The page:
I'd like to help a $6$ year old who already has a pretty good grasp of $2$, $5$, and $10$ times tables.
I'm guessing you are looking for a hard data research answer, but unfortunately, the studies I know of are dubious, partly because they rely heavily on learning style myths, partly because some are funded by commercial parties pushing particular systems.
However, I can give some general advice --
Give the system for the 9s that the digits add to 9, let your pupil fiddle with the patterns, and they tend to get this one fairly quickly.
Asian countries do fairly well with a "musical" or "chant" method. I've heard of a couple commercial products, including Times Table Rap.
Play with the visual representation using marbles or tokens, especially so the pupil can understand why 3 x 7 is the same as 7 x 3.
The "circle" method of visualizing skip counting (samples of what I mean here) can be brought in to help with understanding the "rotating" nature of counting on the times tables.
There are a fair number of games that help multiplication table prowess, either intentionally or unintentionally. Yahtzee in particular naturally covers the 1-6 portion of the table. I've written a game myself, although I don't know how well it would work with 6 year olds.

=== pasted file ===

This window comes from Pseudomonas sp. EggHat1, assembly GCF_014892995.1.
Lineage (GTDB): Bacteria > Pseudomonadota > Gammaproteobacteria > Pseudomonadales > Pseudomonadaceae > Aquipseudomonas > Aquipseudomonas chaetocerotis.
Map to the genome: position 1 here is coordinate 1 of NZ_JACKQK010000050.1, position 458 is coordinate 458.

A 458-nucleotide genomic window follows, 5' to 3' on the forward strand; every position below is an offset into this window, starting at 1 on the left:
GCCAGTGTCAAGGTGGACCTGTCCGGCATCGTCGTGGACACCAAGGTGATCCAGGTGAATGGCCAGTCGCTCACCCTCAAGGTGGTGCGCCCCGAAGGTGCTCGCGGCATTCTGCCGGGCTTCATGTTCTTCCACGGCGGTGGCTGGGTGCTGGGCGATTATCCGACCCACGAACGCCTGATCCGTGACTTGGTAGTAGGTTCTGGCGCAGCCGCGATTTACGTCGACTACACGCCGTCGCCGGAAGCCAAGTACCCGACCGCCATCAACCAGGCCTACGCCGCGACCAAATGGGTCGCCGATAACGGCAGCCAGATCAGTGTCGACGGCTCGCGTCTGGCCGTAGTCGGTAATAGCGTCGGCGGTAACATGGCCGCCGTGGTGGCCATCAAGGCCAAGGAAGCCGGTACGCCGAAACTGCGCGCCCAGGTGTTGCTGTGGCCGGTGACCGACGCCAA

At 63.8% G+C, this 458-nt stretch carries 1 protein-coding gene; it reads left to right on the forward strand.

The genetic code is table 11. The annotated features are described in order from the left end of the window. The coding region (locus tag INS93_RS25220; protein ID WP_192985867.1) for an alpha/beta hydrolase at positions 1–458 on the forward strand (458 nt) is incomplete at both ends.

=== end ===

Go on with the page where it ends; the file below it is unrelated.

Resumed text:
While I wouldn't necessarily recommend the DS game itself, check out how Professor Kageyama's Maths Training: The Hundred Cell Calculation Method mixes up the columns and rows of the times table to force students to think about the arrangement.
My personal experience with my 7/8 year old is that Math War works very well for practice. You can play with a normal deck of cards---each player plays two cards, and announces the product, with the higher number winning all the cards. In case of tie, then there is "War", which means you put two (or more) cards face down and then have aother battle on top, with the winner taking the whole pile. You can also play the game with any set of ordinary flash cards. My son is interested to go for a long time with this...
I would also add, however, that although I have heard many people say that one must master the basic math facts before learning more advanced math concepts, I think that this is nonsense. Go ahead and talk about any kind of mathematics (at the right level) with your child.